Johnny Grunge and Rocco Rock had impressive runs in ECW and WCW, but they struggled to fit into the WWE landscape. Locker room heat ended their time in WWE faster than expected. The Dudley Boyz ended up unofficially replacing them as the hardcore tag team.

5 Ken Shamrock

WWE signed Ken Shamrock with the hopes of him becoming a top-tier main eventer. Shamrock was the first standout UFC star to make the move into professional wrestling. WWE instantly made him relevant by having him referee the classic WrestleMania 13 main between Bret Hart and Shawn Michaels.

RELATED: 10 Things We Miss About WWE's Attitude Era

An instant push would see Shamrock get involved in feuds with Davey Boy Smith, The Rock, and Shawn Michaels. Unfortunately, he could never break out into that top-level and become a consistent main eventer. Shamrock would see his WWE come to an end faster than expected, with the wrestler failing to make a huge impact.

4 Billy Gunn

Billy Gunn had a tremendous run in WWE's tag team division, but there was a plan to make him a main eventer in 1999 during the height of the Attitude Era. WWE booked Gunn to win the King of the Ring and enter an important feud with The Rock.

The match between Gunn and Rock was the semi-main event of SummerSlam 1999 and the biggest match of Billy’s career. It sadly just proved Gunn was not at the main event level as he was outshined by Rock immensely throughout the entire angle. WWE slowed down his push and ended all plans to push him into the main event scene.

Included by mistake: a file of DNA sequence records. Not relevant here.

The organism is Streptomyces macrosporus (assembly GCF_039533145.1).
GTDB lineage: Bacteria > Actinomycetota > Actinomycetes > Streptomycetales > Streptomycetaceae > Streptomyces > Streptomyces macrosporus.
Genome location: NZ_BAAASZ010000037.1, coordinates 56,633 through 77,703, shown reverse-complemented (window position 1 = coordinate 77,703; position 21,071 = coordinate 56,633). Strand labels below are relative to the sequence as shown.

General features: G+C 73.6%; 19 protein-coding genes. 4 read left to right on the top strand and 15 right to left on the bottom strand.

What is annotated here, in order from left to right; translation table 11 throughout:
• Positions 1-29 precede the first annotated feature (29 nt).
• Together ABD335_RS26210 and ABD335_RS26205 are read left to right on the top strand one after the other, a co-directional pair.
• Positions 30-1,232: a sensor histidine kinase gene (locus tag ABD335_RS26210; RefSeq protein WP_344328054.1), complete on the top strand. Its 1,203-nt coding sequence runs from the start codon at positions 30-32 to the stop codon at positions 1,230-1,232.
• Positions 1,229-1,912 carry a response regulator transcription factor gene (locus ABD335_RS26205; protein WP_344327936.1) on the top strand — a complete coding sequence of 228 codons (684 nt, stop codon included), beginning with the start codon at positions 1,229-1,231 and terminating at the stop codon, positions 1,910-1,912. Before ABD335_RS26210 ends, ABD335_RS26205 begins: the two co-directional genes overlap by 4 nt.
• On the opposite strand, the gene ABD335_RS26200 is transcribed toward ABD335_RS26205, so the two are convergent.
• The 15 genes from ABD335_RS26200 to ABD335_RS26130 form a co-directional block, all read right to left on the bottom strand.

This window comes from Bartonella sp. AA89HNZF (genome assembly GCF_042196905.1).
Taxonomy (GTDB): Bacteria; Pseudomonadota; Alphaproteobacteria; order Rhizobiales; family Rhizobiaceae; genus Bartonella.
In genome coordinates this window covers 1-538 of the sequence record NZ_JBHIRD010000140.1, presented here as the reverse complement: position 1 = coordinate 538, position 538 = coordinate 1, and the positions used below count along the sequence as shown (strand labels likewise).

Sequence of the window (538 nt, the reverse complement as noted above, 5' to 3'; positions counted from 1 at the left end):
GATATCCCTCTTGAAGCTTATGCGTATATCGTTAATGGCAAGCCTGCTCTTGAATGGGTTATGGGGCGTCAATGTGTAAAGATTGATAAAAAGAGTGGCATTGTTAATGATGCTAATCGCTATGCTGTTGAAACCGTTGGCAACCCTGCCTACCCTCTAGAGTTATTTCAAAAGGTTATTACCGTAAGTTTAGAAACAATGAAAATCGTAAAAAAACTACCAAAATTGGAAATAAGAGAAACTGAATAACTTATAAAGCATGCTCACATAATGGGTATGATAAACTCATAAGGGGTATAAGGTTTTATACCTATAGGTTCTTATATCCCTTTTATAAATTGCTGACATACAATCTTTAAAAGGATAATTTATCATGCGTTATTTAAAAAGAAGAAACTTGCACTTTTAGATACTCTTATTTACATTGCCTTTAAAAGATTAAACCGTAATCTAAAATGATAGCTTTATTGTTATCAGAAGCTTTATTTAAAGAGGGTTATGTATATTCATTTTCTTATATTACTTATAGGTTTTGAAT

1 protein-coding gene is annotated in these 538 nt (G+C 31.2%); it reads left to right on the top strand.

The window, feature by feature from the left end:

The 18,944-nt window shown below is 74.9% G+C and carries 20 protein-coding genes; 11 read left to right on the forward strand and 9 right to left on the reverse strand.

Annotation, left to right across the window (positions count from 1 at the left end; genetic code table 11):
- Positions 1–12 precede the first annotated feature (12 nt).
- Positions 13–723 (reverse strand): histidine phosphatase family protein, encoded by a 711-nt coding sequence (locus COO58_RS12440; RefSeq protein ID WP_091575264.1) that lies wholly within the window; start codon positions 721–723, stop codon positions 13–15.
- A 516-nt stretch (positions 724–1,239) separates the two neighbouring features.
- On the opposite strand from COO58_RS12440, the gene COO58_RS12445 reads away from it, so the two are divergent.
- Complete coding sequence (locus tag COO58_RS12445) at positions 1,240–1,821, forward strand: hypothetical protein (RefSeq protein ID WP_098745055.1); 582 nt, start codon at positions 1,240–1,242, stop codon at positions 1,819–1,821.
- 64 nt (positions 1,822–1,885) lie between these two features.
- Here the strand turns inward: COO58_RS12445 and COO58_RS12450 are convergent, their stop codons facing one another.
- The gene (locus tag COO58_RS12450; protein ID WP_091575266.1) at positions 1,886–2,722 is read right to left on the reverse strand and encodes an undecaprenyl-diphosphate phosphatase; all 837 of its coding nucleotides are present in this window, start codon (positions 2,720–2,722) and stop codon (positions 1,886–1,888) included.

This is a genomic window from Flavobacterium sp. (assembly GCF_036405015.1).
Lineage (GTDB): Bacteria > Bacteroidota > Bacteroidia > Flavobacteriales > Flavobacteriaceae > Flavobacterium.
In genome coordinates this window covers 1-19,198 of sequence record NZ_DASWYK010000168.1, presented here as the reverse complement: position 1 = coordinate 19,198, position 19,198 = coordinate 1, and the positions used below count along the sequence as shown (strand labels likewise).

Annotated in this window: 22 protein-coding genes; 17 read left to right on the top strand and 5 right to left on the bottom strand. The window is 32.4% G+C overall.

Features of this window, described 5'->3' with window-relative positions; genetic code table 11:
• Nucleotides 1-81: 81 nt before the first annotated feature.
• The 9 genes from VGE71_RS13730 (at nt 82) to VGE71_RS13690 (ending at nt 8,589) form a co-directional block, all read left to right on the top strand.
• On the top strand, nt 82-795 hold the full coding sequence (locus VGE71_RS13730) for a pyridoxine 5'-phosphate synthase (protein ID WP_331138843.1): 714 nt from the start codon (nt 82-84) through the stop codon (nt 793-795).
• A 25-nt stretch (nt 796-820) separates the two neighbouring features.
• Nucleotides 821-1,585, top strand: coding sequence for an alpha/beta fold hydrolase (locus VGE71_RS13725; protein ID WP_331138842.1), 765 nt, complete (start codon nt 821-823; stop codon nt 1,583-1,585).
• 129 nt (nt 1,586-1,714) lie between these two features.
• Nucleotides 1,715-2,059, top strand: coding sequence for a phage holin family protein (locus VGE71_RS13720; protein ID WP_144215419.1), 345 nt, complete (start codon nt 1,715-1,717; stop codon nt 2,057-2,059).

3 Ron Simmons

WWE signed Ron Simmons in the mid-'90s following his tremendous run in WCW. The historic moment of Simmons becoming the first black WCW Champion could have made him a big deal in WWE. Simmons was instead introduced with a silly gimmick along with Sunny as his manager.

The formation of the Nation of Domination helped Simmons have a good run, but he never hit that level as an A-Lister. Simmons lost his spot in the Nation when The Rock joined and,  within a couple of months, passed him in the pecking order.

2 Steve Williams

A close friend, Jim Ross hired Steve "Dr. Death" Williams with the hopes of the company pushing him hard. Vince McMahon was on board as everyone loved the legitimate fighting toughness that Williams brought to the table. The Brawl for All was reportedly set up to have him win and eventually challenge Steve Austin.

Bart Gunn shocked the world by knocking out Dr. Death to win the tournament. WWE quit on the plan to push Williams and he did not do anything of note in the Attitude Era. Williams moved to WCW and had another lackluster run, failing to hit the main event picture.

1 Test

WWE viewed Test as the perfect performer and a future star. With his height, athleticism, long hair, and presence all working in his favor, Test simply looked like the ultimate rising talent. He was even selected to have a romantic storyline with Stephanie McMahon, just to show how much WWE believed in him.

Following the end of the angle with Tripler H marrying Stephanie instead, Test failed to gain any momentum. WWE pushed him in the mid-card a few times, but something always held him back from the main event. Test remained a solid mid-carder for his run and never hit the A-List level in WWE.

NEXT: 10 Best WWE Storylines From The Attitude Era